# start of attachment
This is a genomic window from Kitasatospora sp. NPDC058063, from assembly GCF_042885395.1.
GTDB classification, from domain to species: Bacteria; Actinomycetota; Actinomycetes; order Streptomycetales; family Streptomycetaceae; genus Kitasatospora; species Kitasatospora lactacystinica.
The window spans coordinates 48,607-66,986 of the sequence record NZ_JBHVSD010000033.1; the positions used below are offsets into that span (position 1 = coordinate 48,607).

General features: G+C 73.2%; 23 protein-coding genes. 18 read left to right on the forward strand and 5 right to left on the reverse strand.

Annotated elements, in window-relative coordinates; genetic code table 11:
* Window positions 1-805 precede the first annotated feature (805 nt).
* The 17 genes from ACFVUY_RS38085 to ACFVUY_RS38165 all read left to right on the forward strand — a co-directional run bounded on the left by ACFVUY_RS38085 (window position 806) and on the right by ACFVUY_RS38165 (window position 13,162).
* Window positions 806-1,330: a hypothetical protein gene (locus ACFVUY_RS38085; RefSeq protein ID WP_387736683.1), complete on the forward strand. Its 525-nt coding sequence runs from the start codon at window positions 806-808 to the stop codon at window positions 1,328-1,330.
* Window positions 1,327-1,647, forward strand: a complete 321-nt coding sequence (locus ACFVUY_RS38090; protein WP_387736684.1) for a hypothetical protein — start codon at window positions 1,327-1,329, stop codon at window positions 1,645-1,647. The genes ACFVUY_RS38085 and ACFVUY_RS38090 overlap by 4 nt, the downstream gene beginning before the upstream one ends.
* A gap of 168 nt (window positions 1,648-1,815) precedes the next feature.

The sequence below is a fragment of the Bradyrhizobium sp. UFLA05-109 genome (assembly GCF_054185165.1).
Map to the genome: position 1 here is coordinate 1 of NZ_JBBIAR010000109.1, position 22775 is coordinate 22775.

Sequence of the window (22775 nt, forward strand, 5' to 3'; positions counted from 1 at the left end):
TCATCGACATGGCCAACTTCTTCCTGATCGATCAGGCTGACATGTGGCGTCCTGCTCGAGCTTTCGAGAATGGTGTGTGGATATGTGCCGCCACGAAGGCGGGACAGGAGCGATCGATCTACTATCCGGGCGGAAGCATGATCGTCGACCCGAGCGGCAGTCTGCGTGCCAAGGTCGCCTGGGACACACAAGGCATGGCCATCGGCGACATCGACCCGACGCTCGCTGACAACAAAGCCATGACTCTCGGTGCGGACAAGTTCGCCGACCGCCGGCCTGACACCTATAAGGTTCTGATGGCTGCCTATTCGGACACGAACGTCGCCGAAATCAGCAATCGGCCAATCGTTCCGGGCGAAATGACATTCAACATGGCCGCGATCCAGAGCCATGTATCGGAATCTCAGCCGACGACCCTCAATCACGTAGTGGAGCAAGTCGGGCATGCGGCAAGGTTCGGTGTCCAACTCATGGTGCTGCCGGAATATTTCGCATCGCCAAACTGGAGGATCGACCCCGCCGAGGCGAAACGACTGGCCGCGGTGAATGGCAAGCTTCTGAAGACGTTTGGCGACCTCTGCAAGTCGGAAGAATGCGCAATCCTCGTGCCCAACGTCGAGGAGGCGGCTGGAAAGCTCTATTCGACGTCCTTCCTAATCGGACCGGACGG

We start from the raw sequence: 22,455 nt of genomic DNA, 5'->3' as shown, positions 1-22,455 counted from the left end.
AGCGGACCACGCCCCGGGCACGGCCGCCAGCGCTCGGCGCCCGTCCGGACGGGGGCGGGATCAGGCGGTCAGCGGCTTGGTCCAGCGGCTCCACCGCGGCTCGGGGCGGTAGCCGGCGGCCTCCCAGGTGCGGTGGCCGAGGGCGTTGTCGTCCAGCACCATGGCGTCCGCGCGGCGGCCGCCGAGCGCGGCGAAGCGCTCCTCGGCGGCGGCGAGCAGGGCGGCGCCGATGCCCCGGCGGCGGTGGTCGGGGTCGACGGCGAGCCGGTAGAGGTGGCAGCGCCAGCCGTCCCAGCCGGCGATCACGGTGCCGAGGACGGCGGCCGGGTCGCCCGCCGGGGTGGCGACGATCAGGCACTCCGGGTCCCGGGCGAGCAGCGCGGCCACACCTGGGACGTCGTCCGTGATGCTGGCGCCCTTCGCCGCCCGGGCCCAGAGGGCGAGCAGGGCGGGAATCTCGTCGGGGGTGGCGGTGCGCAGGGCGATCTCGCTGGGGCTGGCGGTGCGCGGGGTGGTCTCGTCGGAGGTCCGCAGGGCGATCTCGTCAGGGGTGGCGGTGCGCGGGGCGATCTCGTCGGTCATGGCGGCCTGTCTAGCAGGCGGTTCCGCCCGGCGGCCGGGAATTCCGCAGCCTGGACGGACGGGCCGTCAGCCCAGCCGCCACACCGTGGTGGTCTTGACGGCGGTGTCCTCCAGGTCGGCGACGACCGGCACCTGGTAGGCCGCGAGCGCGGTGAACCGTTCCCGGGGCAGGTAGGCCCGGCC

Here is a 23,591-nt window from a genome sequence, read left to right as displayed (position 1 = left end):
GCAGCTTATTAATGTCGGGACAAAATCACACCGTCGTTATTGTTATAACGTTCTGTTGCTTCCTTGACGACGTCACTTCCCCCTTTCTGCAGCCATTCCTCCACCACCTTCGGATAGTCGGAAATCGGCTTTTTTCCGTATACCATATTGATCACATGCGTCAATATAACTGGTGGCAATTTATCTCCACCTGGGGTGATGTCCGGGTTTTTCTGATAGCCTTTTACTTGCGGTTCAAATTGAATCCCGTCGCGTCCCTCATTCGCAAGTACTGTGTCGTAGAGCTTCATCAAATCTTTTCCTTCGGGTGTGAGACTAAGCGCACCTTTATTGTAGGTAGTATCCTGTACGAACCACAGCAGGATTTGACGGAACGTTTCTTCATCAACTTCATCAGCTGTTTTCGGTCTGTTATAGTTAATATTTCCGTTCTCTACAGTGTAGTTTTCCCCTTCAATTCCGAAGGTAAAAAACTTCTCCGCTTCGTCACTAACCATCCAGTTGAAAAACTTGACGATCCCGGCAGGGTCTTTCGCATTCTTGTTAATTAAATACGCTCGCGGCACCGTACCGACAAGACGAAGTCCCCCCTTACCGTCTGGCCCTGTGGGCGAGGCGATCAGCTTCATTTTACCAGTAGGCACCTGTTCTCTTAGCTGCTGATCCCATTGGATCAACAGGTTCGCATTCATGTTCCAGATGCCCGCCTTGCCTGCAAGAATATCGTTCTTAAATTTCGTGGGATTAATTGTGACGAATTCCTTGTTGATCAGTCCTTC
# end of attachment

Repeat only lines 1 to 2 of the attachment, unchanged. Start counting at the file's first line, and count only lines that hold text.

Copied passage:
This is a genomic window from Kitasatospora sp. NPDC058063, from assembly GCF_042885395.1.
GTDB classification, from domain to species: Bacteria; Actinomycetota; Actinomycetes; order Streptomycetales; family Streptomycetaceae; genus Kitasatospora; species Kitasatospora lactacystinica.